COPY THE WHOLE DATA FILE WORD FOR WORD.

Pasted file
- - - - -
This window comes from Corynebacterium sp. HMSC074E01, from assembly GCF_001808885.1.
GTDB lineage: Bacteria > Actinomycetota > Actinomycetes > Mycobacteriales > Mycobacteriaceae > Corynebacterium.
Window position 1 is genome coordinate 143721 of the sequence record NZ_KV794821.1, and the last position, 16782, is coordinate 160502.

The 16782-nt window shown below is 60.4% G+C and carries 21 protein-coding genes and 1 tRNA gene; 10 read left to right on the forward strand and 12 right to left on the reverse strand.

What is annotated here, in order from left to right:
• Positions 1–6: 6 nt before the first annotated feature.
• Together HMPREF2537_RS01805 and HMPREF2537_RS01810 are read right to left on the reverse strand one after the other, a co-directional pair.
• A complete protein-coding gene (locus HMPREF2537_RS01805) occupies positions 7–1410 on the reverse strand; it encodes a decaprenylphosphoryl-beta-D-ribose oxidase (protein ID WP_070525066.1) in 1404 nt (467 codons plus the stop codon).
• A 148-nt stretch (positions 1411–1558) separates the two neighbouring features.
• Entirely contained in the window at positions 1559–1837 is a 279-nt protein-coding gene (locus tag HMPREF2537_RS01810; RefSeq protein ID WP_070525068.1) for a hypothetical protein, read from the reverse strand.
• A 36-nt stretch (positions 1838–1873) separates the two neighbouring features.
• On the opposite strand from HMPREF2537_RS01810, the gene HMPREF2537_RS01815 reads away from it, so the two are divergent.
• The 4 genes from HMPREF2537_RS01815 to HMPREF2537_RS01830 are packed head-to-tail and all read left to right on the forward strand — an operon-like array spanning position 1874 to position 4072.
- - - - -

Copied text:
This window comes from Corynebacterium sp. HMSC074E01, from assembly GCF_001808885.1.
GTDB lineage: Bacteria > Actinomycetota > Actinomycetes > Mycobacteriales > Mycobacteriaceae > Corynebacterium.
Window position 1 is genome coordinate 143721 of the sequence record NZ_KV794821.1, and the last position, 16782, is coordinate 160502.

The 16782-nt window shown below is 60.4% G+C and carries 21 protein-coding genes and 1 tRNA gene; 10 read left to right on the forward strand and 12 right to left on the reverse strand.

What is annotated here, in order from left to right:
• Positions 1–6: 6 nt before the first annotated feature.
• Together HMPREF2537_RS01805 and HMPREF2537_RS01810 are read right to left on the reverse strand one after the other, a co-directional pair.
• A complete protein-coding gene (locus HMPREF2537_RS01805) occupies positions 7–1410 on the reverse strand; it encodes a decaprenylphosphoryl-beta-D-ribose oxidase (protein ID WP_070525066.1) in 1404 nt (467 codons plus the stop codon).
• A 148-nt stretch (positions 1411–1558) separates the two neighbouring features.
• Entirely contained in the window at positions 1559–1837 is a 279-nt protein-coding gene (locus tag HMPREF2537_RS01810; RefSeq protein ID WP_070525068.1) for a hypothetical protein, read from the reverse strand.
• A 36-nt stretch (positions 1838–1873) separates the two neighbouring features.
• On the opposite strand from HMPREF2537_RS01810, the gene HMPREF2537_RS01815 reads away from it, so the two are divergent.
• The 4 genes from HMPREF2537_RS01815 to HMPREF2537_RS01830 are packed head-to-tail and all read left to right on the forward strand — an operon-like array spanning position 1874 to position 4072.